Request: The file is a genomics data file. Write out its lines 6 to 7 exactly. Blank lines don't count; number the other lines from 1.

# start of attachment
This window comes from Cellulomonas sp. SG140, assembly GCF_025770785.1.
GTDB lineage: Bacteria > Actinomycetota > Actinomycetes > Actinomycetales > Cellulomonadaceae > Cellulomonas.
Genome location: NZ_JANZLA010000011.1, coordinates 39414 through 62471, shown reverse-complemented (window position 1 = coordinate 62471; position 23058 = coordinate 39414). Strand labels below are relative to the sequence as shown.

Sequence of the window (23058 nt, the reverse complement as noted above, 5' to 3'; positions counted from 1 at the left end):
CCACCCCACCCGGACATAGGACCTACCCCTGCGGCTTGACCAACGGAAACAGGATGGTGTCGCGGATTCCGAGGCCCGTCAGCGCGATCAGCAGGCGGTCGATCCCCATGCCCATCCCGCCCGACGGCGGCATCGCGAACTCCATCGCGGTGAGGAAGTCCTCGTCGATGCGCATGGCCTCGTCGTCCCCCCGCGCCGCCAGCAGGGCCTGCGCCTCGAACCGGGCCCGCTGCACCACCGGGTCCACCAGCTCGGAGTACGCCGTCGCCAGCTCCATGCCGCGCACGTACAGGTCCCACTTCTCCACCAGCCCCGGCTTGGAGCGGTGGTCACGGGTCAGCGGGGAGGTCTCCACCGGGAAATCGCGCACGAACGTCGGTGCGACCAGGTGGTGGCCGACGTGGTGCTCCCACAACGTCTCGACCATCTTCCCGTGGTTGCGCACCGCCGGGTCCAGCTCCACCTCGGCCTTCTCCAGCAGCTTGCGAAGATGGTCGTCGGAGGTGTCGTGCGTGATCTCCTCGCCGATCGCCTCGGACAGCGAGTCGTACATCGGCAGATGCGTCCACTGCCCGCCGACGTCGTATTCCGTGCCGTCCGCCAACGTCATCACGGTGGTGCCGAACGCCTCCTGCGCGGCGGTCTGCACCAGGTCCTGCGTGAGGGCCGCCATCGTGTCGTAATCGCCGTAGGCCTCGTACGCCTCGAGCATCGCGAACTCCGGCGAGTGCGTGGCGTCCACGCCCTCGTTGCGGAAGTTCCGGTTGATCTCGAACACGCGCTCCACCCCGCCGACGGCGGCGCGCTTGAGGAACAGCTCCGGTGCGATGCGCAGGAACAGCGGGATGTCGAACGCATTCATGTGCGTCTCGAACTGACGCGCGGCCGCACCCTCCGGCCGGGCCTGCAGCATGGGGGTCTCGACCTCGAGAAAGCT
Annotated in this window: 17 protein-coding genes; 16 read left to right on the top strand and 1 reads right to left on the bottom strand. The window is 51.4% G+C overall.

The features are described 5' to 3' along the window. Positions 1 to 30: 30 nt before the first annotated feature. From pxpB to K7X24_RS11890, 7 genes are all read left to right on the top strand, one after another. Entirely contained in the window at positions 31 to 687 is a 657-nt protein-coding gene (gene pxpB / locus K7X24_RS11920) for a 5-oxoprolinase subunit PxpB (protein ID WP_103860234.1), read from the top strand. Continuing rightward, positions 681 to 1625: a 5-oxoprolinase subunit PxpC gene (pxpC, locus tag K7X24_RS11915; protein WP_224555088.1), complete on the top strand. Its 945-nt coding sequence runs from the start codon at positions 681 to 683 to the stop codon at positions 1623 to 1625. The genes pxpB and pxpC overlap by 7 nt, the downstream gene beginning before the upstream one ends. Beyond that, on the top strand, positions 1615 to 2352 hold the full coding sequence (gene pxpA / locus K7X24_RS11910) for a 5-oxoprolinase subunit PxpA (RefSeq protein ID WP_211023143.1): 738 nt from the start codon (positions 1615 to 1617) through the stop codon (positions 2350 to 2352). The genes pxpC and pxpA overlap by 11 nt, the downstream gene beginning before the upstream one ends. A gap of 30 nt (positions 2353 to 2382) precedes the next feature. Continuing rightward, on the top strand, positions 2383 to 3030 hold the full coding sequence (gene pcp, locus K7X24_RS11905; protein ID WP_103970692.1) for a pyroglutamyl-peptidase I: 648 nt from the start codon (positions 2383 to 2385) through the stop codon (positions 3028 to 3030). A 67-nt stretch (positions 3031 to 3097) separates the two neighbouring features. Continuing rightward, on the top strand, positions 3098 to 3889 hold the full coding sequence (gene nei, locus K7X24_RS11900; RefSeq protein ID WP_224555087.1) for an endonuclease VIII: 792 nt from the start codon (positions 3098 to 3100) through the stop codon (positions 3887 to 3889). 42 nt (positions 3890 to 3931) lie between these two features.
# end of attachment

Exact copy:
Annotated in this window: 17 protein-coding genes; 16 read left to right on the top strand and 1 reads right to left on the bottom strand. The window is 51.4% G+C overall.

The features are described 5' to 3' along the window. Positions 1 to 30: 30 nt before the first annotated feature. From pxpB to K7X24_RS11890, 7 genes are all read left to right on the top strand, one after another. Entirely contained in the window at positions 31 to 687 is a 657-nt protein-coding gene (gene pxpB / locus K7X24_RS11920) for a 5-oxoprolinase subunit PxpB (protein ID WP_103860234.1), read from the top strand. Continuing rightward, positions 681 to 1625: a 5-oxoprolinase subunit PxpC gene (pxpC, locus tag K7X24_RS11915; protein WP_224555088.1), complete on the top strand. Its 945-nt coding sequence runs from the start codon at positions 681 to 683 to the stop codon at positions 1623 to 1625. The genes pxpB and pxpC overlap by 7 nt, the downstream gene beginning before the upstream one ends. Beyond that, on the top strand, positions 1615 to 2352 hold the full coding sequence (gene pxpA / locus K7X24_RS11910) for a 5-oxoprolinase subunit PxpA (RefSeq protein ID WP_211023143.1): 738 nt from the start codon (positions 1615 to 1617) through the stop codon (positions 2350 to 2352). The genes pxpC and pxpA overlap by 11 nt, the downstream gene beginning before the upstream one ends. A gap of 30 nt (positions 2353 to 2382) precedes the next feature. Continuing rightward, on the top strand, positions 2383 to 3030 hold the full coding sequence (gene pcp, locus K7X24_RS11905; protein ID WP_103970692.1) for a pyroglutamyl-peptidase I: 648 nt from the start codon (positions 2383 to 2385) through the stop codon (positions 3028 to 3030). A 67-nt stretch (positions 3031 to 3097) separates the two neighbouring features. Continuing rightward, on the top strand, positions 3098 to 3889 hold the full coding sequence (gene nei, locus K7X24_RS11900; RefSeq protein ID WP_224555087.1) for an endonuclease VIII: 792 nt from the start codon (positions 3098 to 3100) through the stop codon (positions 3887 to 3889). 42 nt (positions 3890 to 3931) lie between these two features.